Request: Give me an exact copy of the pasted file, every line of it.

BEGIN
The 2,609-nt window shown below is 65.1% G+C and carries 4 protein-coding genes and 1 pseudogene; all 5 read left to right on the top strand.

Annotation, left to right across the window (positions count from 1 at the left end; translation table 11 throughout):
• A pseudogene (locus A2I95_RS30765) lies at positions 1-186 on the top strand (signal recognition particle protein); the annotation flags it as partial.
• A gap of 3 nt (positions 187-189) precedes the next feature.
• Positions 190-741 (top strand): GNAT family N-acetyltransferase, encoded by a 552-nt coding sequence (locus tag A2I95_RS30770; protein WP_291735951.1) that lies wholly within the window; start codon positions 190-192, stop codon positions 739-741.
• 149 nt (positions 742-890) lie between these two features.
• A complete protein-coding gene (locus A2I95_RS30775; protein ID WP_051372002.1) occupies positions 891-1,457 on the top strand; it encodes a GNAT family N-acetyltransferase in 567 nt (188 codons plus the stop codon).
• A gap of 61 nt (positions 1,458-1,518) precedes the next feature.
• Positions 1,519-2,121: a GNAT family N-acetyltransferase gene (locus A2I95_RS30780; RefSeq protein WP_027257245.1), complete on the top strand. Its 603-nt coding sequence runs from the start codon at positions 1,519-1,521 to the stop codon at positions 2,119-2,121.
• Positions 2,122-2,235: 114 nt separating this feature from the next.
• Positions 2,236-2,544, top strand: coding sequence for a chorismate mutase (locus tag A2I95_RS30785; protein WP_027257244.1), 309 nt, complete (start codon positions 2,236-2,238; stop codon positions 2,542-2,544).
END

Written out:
The 2,609-nt window shown below is 65.1% G+C and carries 4 protein-coding genes and 1 pseudogene; all 5 read left to right on the top strand.

Annotation, left to right across the window (positions count from 1 at the left end; translation table 11 throughout):
• A pseudogene (locus A2I95_RS30765) lies at positions 1-186 on the top strand (signal recognition particle protein); the annotation flags it as partial.
• A gap of 3 nt (positions 187-189) precedes the next feature.
• Positions 190-741 (top strand): GNAT family N-acetyltransferase, encoded by a 552-nt coding sequence (locus tag A2I95_RS30770; protein WP_291735951.1) that lies wholly within the window; start codon positions 190-192, stop codon positions 739-741.
• 149 nt (positions 742-890) lie between these two features.
• A complete protein-coding gene (locus A2I95_RS30775; protein ID WP_051372002.1) occupies positions 891-1,457 on the top strand; it encodes a GNAT family N-acetyltransferase in 567 nt (188 codons plus the stop codon).
• A gap of 61 nt (positions 1,458-1,518) precedes the next feature.
• Positions 1,519-2,121: a GNAT family N-acetyltransferase gene (locus A2I95_RS30780; RefSeq protein WP_027257245.1), complete on the top strand. Its 603-nt coding sequence runs from the start codon at positions 1,519-1,521 to the stop codon at positions 2,119-2,121.
• Positions 2,122-2,235: 114 nt separating this feature from the next.
• Positions 2,236-2,544, top strand: coding sequence for a chorismate mutase (locus tag A2I95_RS30785; protein WP_027257244.1), 309 nt, complete (start codon positions 2,236-2,238; stop codon positions 2,542-2,544).